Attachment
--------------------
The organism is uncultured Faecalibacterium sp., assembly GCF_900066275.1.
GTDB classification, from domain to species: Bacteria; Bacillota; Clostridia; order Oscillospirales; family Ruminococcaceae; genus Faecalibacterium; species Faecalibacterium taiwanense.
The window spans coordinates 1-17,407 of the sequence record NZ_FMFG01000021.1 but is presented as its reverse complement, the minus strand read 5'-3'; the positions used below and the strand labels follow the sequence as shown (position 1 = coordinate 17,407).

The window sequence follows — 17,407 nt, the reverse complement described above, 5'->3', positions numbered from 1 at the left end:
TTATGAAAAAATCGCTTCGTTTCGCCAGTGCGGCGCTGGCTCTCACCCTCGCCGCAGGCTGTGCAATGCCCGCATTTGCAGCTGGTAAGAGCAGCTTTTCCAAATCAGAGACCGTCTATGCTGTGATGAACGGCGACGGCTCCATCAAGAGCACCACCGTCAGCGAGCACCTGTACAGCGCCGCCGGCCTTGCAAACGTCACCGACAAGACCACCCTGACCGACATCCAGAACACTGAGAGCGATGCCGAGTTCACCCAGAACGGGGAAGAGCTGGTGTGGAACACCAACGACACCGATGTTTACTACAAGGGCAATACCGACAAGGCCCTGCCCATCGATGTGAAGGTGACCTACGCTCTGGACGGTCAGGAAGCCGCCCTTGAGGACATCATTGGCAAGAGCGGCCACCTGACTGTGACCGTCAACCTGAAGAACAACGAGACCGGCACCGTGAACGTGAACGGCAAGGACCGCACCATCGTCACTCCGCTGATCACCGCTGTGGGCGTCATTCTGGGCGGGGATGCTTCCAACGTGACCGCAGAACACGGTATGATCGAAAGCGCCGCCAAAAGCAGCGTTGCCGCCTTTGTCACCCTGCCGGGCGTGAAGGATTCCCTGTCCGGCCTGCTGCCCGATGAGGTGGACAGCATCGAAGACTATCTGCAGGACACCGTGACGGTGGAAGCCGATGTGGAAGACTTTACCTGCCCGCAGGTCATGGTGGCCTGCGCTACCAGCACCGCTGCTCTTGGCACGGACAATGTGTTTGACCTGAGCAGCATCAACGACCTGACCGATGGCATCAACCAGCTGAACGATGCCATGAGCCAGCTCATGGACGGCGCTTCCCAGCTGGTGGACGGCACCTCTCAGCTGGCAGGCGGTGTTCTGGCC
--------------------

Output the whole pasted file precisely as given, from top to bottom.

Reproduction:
The organism is uncultured Faecalibacterium sp., assembly GCF_900066275.1.
GTDB classification, from domain to species: Bacteria; Bacillota; Clostridia; order Oscillospirales; family Ruminococcaceae; genus Faecalibacterium; species Faecalibacterium taiwanense.
The window spans coordinates 1-17,407 of the sequence record NZ_FMFG01000021.1 but is presented as its reverse complement, the minus strand read 5'-3'; the positions used below and the strand labels follow the sequence as shown (position 1 = coordinate 17,407).

The window sequence follows — 17,407 nt, the reverse complement described above, 5'->3', positions numbered from 1 at the left end:
TTATGAAAAAATCGCTTCGTTTCGCCAGTGCGGCGCTGGCTCTCACCCTCGCCGCAGGCTGTGCAATGCCCGCATTTGCAGCTGGTAAGAGCAGCTTTTCCAAATCAGAGACCGTCTATGCTGTGATGAACGGCGACGGCTCCATCAAGAGCACCACCGTCAGCGAGCACCTGTACAGCGCCGCCGGCCTTGCAAACGTCACCGACAAGACCACCCTGACCGACATCCAGAACACTGAGAGCGATGCCGAGTTCACCCAGAACGGGGAAGAGCTGGTGTGGAACACCAACGACACCGATGTTTACTACAAGGGCAATACCGACAAGGCCCTGCCCATCGATGTGAAGGTGACCTACGCTCTGGACGGTCAGGAAGCCGCCCTTGAGGACATCATTGGCAAGAGCGGCCACCTGACTGTGACCGTCAACCTGAAGAACAACGAGACCGGCACCGTGAACGTGAACGGCAAGGACCGCACCATCGTCACTCCGCTGATCACCGCTGTGGGCGTCATTCTGGGCGGGGATGCTTCCAACGTGACCGCAGAACACGGTATGATCGAAAGCGCCGCCAAAAGCAGCGTTGCCGCCTTTGTCACCCTGCCGGGCGTGAAGGATTCCCTGTCCGGCCTGCTGCCCGATGAGGTGGACAGCATCGAAGACTATCTGCAGGACACCGTGACGGTGGAAGCCGATGTGGAAGACTTTACCTGCCCGCAGGTCATGGTGGCCTGCGCTACCAGCACCGCTGCTCTTGGCACGGACAATGTGTTTGACCTGAGCAGCATCAACGACCTGACCGATGGCATCAACCAGCTGAACGATGCCATGAGCCAGCTCATGGACGGCGCTTCCCAGCTGGTGGACGGCACCTCTCAGCTGGCAGGCGGTGTTCTGGCC